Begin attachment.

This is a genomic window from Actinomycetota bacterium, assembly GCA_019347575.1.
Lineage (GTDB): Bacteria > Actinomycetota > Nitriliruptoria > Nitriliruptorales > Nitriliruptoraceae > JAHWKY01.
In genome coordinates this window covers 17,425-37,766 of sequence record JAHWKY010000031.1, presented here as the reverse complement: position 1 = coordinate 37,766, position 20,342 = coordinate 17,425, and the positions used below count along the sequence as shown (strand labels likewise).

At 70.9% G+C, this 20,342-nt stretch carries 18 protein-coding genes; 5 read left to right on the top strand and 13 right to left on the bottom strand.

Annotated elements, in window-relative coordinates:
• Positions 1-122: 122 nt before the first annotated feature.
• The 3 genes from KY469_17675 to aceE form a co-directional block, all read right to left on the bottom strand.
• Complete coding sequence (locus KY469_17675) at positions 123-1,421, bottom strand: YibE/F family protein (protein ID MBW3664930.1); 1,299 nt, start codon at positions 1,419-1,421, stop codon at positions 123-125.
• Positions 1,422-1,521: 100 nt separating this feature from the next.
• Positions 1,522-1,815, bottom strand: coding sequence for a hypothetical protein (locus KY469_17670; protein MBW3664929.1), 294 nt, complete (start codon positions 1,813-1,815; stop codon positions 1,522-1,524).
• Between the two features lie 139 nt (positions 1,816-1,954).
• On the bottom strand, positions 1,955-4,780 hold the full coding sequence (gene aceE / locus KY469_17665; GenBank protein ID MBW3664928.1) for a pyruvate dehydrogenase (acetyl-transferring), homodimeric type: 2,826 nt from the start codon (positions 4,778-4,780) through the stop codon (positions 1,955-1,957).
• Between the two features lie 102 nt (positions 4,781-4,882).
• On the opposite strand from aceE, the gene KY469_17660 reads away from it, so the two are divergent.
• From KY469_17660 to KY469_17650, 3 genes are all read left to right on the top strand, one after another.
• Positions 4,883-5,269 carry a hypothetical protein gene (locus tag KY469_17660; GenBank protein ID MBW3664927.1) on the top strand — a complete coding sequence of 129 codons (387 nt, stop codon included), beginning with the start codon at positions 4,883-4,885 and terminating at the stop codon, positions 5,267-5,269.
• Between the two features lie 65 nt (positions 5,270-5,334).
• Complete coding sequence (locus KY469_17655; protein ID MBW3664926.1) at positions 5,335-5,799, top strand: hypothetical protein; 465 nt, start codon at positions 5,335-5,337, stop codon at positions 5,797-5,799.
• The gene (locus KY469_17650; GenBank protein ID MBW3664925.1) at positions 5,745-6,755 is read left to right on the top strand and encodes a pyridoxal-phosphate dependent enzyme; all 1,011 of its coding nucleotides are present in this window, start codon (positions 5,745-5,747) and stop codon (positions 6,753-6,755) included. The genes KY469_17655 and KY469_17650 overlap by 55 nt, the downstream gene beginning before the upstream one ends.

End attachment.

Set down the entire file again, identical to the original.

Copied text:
This is a genomic window from Actinomycetota bacterium, assembly GCA_019347575.1.
Lineage (GTDB): Bacteria > Actinomycetota > Nitriliruptoria > Nitriliruptorales > Nitriliruptoraceae > JAHWKY01.
In genome coordinates this window covers 17,425-37,766 of sequence record JAHWKY010000031.1, presented here as the reverse complement: position 1 = coordinate 37,766, position 20,342 = coordinate 17,425, and the positions used below count along the sequence as shown (strand labels likewise).

At 70.9% G+C, this 20,342-nt stretch carries 18 protein-coding genes; 5 read left to right on the top strand and 13 right to left on the bottom strand.

Annotated elements, in window-relative coordinates:
• Positions 1-122: 122 nt before the first annotated feature.
• The 3 genes from KY469_17675 to aceE form a co-directional block, all read right to left on the bottom strand.
• Complete coding sequence (locus KY469_17675) at positions 123-1,421, bottom strand: YibE/F family protein (protein ID MBW3664930.1); 1,299 nt, start codon at positions 1,419-1,421, stop codon at positions 123-125.
• Positions 1,422-1,521: 100 nt separating this feature from the next.
• Positions 1,522-1,815, bottom strand: coding sequence for a hypothetical protein (locus KY469_17670; protein MBW3664929.1), 294 nt, complete (start codon positions 1,813-1,815; stop codon positions 1,522-1,524).
• Between the two features lie 139 nt (positions 1,816-1,954).
• On the bottom strand, positions 1,955-4,780 hold the full coding sequence (gene aceE / locus KY469_17665; GenBank protein ID MBW3664928.1) for a pyruvate dehydrogenase (acetyl-transferring), homodimeric type: 2,826 nt from the start codon (positions 4,778-4,780) through the stop codon (positions 1,955-1,957).
• Between the two features lie 102 nt (positions 4,781-4,882).
• On the opposite strand from aceE, the gene KY469_17660 reads away from it, so the two are divergent.
• From KY469_17660 to KY469_17650, 3 genes are all read left to right on the top strand, one after another.
• Positions 4,883-5,269 carry a hypothetical protein gene (locus tag KY469_17660; GenBank protein ID MBW3664927.1) on the top strand — a complete coding sequence of 129 codons (387 nt, stop codon included), beginning with the start codon at positions 4,883-4,885 and terminating at the stop codon, positions 5,267-5,269.
• Between the two features lie 65 nt (positions 5,270-5,334).
• Complete coding sequence (locus KY469_17655; protein ID MBW3664926.1) at positions 5,335-5,799, top strand: hypothetical protein; 465 nt, start codon at positions 5,335-5,337, stop codon at positions 5,797-5,799.
• The gene (locus KY469_17650; GenBank protein ID MBW3664925.1) at positions 5,745-6,755 is read left to right on the top strand and encodes a pyridoxal-phosphate dependent enzyme; all 1,011 of its coding nucleotides are present in this window, start codon (positions 5,745-5,747) and stop codon (positions 6,753-6,755) included. The genes KY469_17655 and KY469_17650 overlap by 55 nt, the downstream gene beginning before the upstream one ends.